A University of Bristol study has demonstrated that stem cell therapy could slow the progression of multiple sclerosis, lending hope to patients with the disease. In the trial, six MS subjects were injected with their own PCT stem cells collected from their bone marrow. Researchers then injected the stem cells into each patient's blood stream.
Results from the trial indicate that the treatment could stabilize the disease. But researchers were quick to point out that the therapy isn't some miracle cure, and that much more study is needed before they can conclusively determine the treatment's utility for treating MS. "We didn't see patients throwing away their wheelchairs, throwing away their walking sticks, the symptoms that the patients had didn't change a great deal," said trial leader Prof Neil Scolding. "They didn't get a lot worse over the 12-month period--and you might have expected them to--but neither was there a great difference in what patients could actually do. So this is just a beginning." A Phase II/III study is expected to get under way later this year.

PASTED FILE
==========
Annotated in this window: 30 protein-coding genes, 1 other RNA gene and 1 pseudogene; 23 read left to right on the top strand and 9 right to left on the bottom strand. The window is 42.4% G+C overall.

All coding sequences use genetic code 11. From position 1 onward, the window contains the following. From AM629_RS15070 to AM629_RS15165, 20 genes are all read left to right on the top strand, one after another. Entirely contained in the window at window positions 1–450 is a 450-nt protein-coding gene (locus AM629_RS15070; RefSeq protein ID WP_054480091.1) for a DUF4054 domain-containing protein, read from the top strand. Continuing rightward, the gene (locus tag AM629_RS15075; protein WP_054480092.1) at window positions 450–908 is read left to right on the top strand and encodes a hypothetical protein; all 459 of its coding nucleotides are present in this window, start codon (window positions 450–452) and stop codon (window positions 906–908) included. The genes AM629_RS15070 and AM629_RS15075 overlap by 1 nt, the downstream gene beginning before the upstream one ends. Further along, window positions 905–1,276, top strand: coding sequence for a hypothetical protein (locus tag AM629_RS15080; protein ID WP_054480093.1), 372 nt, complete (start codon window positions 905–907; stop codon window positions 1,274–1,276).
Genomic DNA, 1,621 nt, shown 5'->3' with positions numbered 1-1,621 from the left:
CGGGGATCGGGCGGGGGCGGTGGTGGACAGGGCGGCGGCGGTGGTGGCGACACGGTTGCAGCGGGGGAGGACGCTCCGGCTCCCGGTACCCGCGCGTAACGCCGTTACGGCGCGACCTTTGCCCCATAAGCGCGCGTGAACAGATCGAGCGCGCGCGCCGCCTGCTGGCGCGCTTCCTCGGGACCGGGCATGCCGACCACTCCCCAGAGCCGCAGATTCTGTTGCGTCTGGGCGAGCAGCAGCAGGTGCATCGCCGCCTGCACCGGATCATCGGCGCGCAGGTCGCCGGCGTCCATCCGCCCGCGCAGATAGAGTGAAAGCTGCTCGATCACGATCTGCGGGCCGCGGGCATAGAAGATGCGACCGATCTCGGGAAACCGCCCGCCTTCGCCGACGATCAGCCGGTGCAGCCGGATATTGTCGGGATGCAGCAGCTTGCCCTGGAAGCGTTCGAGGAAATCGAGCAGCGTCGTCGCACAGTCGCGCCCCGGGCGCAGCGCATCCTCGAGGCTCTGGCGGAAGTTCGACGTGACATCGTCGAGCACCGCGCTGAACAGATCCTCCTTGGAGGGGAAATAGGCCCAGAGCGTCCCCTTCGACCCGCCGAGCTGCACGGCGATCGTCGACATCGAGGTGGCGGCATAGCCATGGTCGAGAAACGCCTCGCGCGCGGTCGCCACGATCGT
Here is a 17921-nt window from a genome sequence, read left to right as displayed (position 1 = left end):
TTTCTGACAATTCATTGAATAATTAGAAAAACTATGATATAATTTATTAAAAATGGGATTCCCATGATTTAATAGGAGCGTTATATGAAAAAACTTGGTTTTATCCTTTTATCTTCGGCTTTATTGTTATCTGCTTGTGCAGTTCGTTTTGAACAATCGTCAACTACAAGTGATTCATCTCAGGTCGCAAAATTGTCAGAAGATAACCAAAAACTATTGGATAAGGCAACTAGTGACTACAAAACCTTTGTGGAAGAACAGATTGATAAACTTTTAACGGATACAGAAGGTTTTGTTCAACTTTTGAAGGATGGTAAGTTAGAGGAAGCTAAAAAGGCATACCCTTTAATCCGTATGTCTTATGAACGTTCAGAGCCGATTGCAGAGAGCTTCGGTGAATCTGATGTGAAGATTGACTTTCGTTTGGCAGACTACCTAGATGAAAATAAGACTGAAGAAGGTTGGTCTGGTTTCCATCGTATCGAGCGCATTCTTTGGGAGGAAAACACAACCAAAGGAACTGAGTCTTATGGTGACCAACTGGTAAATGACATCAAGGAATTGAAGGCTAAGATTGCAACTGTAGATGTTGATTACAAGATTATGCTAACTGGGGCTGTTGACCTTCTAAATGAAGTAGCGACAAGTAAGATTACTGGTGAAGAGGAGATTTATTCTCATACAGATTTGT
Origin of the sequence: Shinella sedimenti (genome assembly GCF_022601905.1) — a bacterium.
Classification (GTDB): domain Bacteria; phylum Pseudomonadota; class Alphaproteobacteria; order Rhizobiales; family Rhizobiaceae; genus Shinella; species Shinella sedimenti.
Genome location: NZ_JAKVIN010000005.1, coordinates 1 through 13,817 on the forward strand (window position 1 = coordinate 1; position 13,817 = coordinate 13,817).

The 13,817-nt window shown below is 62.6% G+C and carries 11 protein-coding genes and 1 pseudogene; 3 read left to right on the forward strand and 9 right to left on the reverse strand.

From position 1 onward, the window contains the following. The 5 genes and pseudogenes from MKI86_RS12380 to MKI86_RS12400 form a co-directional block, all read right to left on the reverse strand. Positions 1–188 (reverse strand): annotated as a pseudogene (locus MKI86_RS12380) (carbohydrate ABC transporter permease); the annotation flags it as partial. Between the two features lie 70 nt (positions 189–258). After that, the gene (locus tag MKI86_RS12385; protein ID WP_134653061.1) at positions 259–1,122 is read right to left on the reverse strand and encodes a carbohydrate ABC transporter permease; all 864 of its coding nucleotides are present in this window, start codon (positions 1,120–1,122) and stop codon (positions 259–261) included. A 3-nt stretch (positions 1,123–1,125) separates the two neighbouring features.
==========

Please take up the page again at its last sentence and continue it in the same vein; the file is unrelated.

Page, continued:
- here's the BBC story